WhatToDoI would start by writing my three or four books: First clean up Natural Enterprise, a book about models for establishing your own joyful, socially and environmentally responsible business. Then my novel The Only Life We Know, which tells the story of a model for intentional community. Then the book The Gift Economy, which outlines a model for a new community-based economic system. And finally, perhaps, The Cost of Not Knowing, a book that explains why we choose not to know or act about huge potential dangers.

The reason I would do that is that, if we’re wise, we do things that are at the intersection of what we’re good at, what we love doing, and what’s needed. The market, I think, doesn’t yet know that the world needs the models I outline in my books, so they won’t, right now, pay me for writing them. My ‘benefactor scenario’ would solve that problem for me, moving the writing of these books from intersection 2 to intersection 3 in the chart at right — and ending my procrastination.

Once these were written, I would start working full-time and simultaneously on making AHA! a reality, creating a new Intentional Community, and facilitating the creation of Natural Enterprises by young people — for the same reason: these activities would then be in intersection 3 for me. There are some other things on my Getting Things Done list bit they’re things I’m not good at and would need a lot of time to become good at. Even under this scenario I know these would never get done, though I expect I would spend some time acquainting myself with people who are good at these things.

In the second scenario, with only a month, I fear I would be much less likely to do much different from what I’m doing now. A month isn’t enough time to make a significant change in what we do, if we know we have to go back to former behaviours at the end of it.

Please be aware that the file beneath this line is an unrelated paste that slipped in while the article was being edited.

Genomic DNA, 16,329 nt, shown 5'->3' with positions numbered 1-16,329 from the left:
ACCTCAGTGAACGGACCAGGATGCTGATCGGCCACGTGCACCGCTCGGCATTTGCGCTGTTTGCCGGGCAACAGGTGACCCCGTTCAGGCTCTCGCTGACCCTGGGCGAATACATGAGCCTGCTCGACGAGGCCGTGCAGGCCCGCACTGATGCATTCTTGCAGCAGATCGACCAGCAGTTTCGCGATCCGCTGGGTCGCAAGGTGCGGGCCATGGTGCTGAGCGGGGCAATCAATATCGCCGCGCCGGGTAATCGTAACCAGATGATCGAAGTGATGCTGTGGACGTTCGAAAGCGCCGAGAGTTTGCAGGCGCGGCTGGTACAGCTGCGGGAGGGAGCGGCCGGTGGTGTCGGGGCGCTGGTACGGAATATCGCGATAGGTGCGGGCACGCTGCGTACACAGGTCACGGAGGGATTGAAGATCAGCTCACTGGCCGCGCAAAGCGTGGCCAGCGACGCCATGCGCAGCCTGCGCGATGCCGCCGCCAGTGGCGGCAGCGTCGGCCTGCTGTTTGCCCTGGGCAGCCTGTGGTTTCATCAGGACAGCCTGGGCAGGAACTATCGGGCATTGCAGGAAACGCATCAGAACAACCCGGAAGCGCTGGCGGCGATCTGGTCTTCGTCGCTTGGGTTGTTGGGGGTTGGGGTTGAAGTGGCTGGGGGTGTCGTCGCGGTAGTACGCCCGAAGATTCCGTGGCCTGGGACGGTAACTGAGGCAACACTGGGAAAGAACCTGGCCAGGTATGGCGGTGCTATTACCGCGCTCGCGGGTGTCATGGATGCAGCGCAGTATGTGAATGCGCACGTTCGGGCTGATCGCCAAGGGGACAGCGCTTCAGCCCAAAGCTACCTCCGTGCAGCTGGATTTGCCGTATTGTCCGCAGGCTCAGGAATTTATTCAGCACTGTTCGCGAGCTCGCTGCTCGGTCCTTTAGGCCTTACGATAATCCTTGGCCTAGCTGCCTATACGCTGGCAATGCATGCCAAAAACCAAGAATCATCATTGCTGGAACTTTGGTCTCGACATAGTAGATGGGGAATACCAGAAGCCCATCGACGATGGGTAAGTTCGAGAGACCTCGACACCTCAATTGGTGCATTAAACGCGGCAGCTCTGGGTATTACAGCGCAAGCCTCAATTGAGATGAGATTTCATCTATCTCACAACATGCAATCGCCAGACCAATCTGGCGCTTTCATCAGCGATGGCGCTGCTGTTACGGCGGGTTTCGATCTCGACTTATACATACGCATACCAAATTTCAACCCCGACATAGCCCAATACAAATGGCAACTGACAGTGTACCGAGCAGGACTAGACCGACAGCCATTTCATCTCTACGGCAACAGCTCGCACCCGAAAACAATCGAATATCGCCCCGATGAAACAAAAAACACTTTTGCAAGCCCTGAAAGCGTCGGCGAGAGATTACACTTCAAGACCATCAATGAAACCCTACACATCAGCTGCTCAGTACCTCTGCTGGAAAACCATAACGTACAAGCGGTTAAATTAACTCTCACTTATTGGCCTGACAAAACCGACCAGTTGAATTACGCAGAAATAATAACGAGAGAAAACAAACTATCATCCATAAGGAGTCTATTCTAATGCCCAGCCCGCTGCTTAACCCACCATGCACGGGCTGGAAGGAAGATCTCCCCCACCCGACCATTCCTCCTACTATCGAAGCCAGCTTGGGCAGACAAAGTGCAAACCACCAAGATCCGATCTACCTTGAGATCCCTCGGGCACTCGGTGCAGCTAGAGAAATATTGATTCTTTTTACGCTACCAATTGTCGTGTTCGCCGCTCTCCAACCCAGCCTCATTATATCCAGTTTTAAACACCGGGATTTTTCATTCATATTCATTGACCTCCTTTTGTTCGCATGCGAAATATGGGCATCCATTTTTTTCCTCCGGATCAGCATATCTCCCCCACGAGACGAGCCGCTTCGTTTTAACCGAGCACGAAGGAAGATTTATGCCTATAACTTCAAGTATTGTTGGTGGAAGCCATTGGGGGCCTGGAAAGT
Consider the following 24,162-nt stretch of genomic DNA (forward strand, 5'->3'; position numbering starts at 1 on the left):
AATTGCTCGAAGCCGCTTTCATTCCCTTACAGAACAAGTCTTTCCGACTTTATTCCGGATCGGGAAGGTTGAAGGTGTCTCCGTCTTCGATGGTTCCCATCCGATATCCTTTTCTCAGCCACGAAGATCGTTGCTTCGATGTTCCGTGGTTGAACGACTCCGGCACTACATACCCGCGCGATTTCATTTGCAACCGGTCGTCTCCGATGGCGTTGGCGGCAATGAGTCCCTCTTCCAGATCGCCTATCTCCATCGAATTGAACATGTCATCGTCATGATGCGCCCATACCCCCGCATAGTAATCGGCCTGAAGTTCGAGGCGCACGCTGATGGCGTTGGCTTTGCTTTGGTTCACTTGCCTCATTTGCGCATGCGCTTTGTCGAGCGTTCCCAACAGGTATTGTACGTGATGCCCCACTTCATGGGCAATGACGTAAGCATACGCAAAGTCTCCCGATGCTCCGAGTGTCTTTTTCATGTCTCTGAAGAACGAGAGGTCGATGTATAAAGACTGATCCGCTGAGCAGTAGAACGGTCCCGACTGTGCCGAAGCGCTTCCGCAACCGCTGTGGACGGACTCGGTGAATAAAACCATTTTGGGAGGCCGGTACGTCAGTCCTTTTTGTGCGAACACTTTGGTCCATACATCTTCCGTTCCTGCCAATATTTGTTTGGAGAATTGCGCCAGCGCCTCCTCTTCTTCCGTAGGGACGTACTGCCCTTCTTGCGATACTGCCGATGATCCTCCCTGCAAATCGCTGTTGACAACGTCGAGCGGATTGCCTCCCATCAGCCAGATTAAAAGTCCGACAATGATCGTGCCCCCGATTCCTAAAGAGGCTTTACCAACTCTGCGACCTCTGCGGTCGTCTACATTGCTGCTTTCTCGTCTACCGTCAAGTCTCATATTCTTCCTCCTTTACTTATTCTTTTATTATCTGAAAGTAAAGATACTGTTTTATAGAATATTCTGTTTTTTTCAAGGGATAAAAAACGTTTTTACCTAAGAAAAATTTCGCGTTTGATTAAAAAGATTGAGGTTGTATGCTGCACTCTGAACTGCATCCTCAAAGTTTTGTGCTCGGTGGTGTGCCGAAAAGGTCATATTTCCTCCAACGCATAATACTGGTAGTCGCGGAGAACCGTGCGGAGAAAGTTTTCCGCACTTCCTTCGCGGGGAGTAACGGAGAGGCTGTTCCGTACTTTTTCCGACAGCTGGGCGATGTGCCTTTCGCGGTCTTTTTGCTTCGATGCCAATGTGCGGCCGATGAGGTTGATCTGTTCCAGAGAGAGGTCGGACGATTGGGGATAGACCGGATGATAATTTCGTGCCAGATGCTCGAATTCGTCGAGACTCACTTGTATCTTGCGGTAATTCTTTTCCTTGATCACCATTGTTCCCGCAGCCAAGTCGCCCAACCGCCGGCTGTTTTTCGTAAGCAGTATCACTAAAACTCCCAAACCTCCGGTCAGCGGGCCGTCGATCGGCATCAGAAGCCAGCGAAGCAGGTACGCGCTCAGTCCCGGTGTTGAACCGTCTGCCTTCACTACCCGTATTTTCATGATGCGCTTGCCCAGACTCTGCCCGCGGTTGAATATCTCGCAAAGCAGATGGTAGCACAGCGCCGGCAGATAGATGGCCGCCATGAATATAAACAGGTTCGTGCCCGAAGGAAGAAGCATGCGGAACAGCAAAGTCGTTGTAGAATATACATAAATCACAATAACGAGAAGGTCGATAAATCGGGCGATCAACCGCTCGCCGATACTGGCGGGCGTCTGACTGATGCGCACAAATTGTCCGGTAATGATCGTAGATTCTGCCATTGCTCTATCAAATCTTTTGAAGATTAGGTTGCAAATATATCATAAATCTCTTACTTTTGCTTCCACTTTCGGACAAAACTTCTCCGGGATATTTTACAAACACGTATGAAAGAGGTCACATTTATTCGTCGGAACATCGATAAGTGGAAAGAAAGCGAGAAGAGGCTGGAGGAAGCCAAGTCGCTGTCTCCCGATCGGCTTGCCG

The $10 million grant would be easy to part with: It would be simply a matter of deciding whether to finance AHA!, or a new Intentional Community, or a ‘school’ to ‘teach’ Natural Enterprise, or a new animal welfare organization — or all four. In a month, the money would all have been given away.

Why? I believe it is human nature (a) to only change when we have to, and (b) to avoid risk until and unless the current pain is high enough that the fear of changing is less than the anguish of not changing. There have been a number of studies that confirm this to be true for most of us. Lack of money (and the fear of not having enough) are currently holding me back from jumping into my writing and then real model creation, bringing the subjects of my books to fruition in the real world. For me to give up the current comforts of home, routine, and lots of time with family, for a cause, no matter how worthy, will only happen when either my intolerance for the status quo gets much higher, or the (financial) risk of that change gets much lower. In this scenario that financial risk is lowered. And giving away money for something you believe in, when if you do not give it away you lose it, is easy — you have nothing at risk and you do not have to change.

Does that mean I lack courage, for not doing it now, anyway, with no benefactor or safety net? Perhaps, but I’m not so sure. Look at the best-known heroes of history and myth. They fought for what they did because the anguish of not changing was so high and so immediate, that they had no alternative but to be brave. There was no distance between them and the demons they fought and vanquished. There was no choice but to change. They had nothing to lose.

And how about the poor, the ones that live with this anguish every day? They are of course brave, because there is no distance between them and the grinding daily struggle to survive and make a life for themselves and those they love. The fact that they have no choice but to be courageous does not diminish their courage. It simply explains it.